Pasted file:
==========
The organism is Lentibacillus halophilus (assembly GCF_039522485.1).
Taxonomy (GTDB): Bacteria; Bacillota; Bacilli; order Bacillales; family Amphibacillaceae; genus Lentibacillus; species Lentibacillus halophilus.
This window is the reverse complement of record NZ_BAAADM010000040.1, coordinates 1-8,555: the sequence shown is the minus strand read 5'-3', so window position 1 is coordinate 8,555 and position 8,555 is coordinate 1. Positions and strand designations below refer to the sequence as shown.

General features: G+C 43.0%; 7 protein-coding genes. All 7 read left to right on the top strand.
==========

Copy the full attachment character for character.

The organism is Lentibacillus halophilus (assembly GCF_039522485.1).
Taxonomy (GTDB): Bacteria; Bacillota; Bacilli; order Bacillales; family Amphibacillaceae; genus Lentibacillus; species Lentibacillus halophilus.
This window is the reverse complement of record NZ_BAAADM010000040.1, coordinates 1-8,555: the sequence shown is the minus strand read 5'-3', so window position 1 is coordinate 8,555 and position 8,555 is coordinate 1. Positions and strand designations below refer to the sequence as shown.

General features: G+C 43.0%; 7 protein-coding genes. All 7 read left to right on the top strand.